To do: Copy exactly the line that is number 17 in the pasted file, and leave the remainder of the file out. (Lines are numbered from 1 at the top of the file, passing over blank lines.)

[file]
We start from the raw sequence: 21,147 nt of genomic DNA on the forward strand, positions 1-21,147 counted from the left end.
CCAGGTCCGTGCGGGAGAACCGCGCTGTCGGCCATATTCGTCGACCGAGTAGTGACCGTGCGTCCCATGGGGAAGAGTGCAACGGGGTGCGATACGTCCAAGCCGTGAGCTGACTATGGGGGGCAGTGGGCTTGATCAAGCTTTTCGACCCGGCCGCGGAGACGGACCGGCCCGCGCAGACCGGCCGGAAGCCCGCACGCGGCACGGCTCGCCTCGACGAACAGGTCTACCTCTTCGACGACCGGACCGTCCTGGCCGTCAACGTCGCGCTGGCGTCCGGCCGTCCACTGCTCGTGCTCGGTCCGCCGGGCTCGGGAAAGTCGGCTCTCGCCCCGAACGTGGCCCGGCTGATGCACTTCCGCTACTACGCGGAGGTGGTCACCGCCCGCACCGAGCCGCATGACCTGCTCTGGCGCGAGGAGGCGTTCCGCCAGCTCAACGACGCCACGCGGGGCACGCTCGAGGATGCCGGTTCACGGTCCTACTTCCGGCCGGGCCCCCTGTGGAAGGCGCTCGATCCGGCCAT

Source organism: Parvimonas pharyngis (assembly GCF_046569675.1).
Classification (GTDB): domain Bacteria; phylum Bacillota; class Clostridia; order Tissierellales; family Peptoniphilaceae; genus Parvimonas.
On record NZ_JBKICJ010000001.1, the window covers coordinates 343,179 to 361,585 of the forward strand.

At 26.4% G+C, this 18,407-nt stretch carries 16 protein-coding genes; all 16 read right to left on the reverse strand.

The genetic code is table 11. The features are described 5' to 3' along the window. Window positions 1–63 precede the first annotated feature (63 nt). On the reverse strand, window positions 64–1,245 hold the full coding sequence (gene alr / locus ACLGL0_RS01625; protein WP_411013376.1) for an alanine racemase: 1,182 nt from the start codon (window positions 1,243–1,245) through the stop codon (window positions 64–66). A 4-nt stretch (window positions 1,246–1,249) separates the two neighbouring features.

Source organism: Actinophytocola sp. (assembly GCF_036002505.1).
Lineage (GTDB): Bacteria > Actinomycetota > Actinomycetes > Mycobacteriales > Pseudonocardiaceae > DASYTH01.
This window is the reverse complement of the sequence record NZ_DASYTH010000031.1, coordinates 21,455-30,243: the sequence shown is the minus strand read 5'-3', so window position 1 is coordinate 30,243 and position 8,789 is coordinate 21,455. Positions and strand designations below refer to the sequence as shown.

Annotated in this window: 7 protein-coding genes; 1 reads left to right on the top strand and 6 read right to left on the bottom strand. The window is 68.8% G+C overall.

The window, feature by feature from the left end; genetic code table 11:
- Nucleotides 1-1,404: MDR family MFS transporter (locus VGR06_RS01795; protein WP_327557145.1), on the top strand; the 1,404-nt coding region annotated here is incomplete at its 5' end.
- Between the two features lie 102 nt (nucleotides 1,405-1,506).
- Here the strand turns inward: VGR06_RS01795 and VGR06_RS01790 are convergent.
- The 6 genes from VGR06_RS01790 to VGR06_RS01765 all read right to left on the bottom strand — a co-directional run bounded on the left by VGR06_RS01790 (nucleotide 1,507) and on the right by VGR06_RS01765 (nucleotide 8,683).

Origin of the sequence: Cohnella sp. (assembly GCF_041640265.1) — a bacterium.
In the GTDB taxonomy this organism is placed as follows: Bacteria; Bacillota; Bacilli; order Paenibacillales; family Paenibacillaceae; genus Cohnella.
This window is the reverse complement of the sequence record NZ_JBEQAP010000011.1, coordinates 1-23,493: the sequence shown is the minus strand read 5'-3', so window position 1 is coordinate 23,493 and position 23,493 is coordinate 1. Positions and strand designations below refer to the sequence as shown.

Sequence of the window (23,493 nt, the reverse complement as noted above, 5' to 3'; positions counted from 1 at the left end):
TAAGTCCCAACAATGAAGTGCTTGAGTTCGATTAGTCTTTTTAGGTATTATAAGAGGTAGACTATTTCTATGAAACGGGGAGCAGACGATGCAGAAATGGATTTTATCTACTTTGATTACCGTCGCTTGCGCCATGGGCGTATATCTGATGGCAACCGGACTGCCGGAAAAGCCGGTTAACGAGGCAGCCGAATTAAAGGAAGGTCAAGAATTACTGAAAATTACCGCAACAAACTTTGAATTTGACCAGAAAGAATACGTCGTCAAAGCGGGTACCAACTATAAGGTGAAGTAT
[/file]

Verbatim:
Origin of the sequence: Cohnella sp. (assembly GCF_041640265.1) — a bacterium.